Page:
If you’re distracted because you feel guilty… because you are actually guilty, here are some hard steps to take to make things better.
Numbers 5:6–7 (NIV) “Say to the Israelites: ‘Any man or woman who wrongs another in any way and so is unfaithful to the LORD is guilty and must confess the sin they have committed. They must make full restitution for the wrong they have done, add a fifth of the value to it and give it all to the person they have wronged.
Mark 1:4–5 (NIV) And so John the Baptist appeared in the wilderness, preaching a baptism of repentance for the forgiveness of sins. The whole Judean countryside and all the people of Jerusalem went out to him. Confessing their sins, they were baptized by him in the Jordan River.
Luke 19:8 (NIV) But Zacchaeus stood up and said to the Lord, “Look, Lord! Here and now I give half of my possessions to the poor, and if I have cheated anybody out of anything, I will pay back four times the amount.”
James 5:15–16 (NIV) And the prayer offered in faith will make the sick person well; the Lord will raise them up. If they have sinned, they will be forgiven. Therefore confess your sins to each other and pray for each other so that you may be healed. The prayer of a righteous person is powerful and effective.
Matthew 5:23–24 (NIV) “Therefore, if you are offering your gift at the altar and there remember that your brother or sister has something against you, leave your gift there in front of the altar. First go and be reconciled to them; then come and offer your gift.
Guilt feelings can influence us in several ways.
1. Defensive Thinking. Introductory psychology textbooks usually describe these as defense mechanisms, ways of thinking that most people use to avoid or reduce feelings of anxiety, frustration, and stress. These thoughts tend to distort reality in some way, and usually we are not consciously aware that we are using them. To some extent all defensive mechanisms protect us from feelings of guilt. … Sometimes, when guilt feelings begin to arise, we get angry at others, try to justify our behavior, deny any personal responsibility for what has happened, or even apologize profusely.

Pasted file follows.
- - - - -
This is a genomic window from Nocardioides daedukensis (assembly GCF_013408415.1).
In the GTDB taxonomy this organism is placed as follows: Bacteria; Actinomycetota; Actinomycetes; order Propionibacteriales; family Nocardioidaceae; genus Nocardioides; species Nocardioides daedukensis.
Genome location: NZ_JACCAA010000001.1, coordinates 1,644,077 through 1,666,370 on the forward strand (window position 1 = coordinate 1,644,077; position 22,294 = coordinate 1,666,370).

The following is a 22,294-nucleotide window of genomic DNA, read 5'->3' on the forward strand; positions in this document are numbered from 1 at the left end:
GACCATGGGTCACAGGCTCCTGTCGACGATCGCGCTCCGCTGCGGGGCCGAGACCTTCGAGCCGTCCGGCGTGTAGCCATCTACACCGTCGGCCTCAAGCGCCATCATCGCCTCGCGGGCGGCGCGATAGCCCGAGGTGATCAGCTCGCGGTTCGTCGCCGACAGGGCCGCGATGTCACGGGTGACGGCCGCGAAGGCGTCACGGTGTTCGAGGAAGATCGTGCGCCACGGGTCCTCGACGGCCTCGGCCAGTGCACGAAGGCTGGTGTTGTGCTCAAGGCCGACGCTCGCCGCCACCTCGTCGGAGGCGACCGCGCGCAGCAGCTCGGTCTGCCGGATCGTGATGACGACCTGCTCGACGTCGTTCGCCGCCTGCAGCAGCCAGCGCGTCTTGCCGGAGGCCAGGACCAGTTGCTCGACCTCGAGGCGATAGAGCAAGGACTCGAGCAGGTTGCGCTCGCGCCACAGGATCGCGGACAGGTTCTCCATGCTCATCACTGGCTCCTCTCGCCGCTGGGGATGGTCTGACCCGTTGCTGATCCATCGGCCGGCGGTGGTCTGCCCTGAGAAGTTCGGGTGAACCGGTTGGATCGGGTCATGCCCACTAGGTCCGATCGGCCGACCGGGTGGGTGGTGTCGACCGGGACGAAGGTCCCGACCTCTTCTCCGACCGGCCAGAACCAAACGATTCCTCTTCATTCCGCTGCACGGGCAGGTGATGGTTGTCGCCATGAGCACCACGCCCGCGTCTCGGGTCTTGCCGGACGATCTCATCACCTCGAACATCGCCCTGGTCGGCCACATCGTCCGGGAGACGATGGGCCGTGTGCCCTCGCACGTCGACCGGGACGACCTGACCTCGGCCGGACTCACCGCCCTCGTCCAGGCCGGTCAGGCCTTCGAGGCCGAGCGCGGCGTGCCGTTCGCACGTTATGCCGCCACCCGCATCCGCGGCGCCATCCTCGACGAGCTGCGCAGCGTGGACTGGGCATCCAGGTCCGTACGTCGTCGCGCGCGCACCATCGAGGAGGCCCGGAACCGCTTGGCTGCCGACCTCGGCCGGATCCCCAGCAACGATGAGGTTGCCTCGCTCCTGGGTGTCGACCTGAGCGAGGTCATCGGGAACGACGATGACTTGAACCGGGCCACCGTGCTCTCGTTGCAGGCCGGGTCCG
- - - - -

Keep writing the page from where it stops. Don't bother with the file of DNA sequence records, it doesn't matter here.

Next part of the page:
2. Self-Condemnation. Guilt feelings almost always arouse anxiety and self-condemning feelings of inferiority, inadequacy, weakness, low esteem, pessimism, and insecurity. Sometimes, there is self-punishment: the person acts like a martyr who is pushed around by others. At times there may be a “poor-little-me-I-don’t-deserve-to-be-treated-well” attitude. For others there is an inability to relax, a refusal to accept compliments, sexual inhibition, an unwillingness to say “no” to the demands of others, or an avoidance of leisure activities—all because the person feels guilty and unable to accept forgiveness. Often there is anger that is held within and unexpressed. This can lead the person into depression, sometimes with thoughts of suicide. Some people continually “put themselves down” and then wonder why this alienates and drives away their friends, who don’t enjoy being with someone who wallows in self-condemnation.
Some of this self-condemnation may have roots in childhood. For example, there
3. Physical Reactions. Guilt feelings, like any other psychological reaction, can produce physical tension. This is seen clearly in Psalm 38 and the other penitential psalms. Whenever tensions build in a person and are not released, the body weakens and eventually starts to break down. S
4. Moral Pain. What is the impact when young people, many not even out of their teens, go to war and witness excessive acts of brutality, cruelty, and violence—some of which they may have committed themselves? It is not surprising that many veterans are severely affected by the stress. Because they are so distressing and painful, the memories of these events often are pushed from awareness, but they fester below the surface and eventually surface as the post-traumatic stress reactions that we will consider in more detail in later chapters.
Because of their experiences with intense violence, many veterans feel an ongoing guilt that doesn’t go away but is accompanied by shame, confusion, depression, anger, inner emptiness, a fear of intimacy, and an inability to trust others. This is a deep moral pain that arises from the realization that one has committed acts with horrible and lasting consequences. Because of what they have done, sometimes even under orders from their superiors, these people struggle with the realization that they may have ended lives, torn apart families, brought incredible suffering, or inflicted debilitating physical conditions and maiming that can never be atoned for or undone. These realizations persist as moral pain in veterans, incarcerated prisoners, law enforcement people, or others who might seek counseling. They try, often in vain, to get help from counselors who know about stress management and may even understand guilt but who have no idea how to help guilt-burdened people find forgiveness. – Gary R. Collins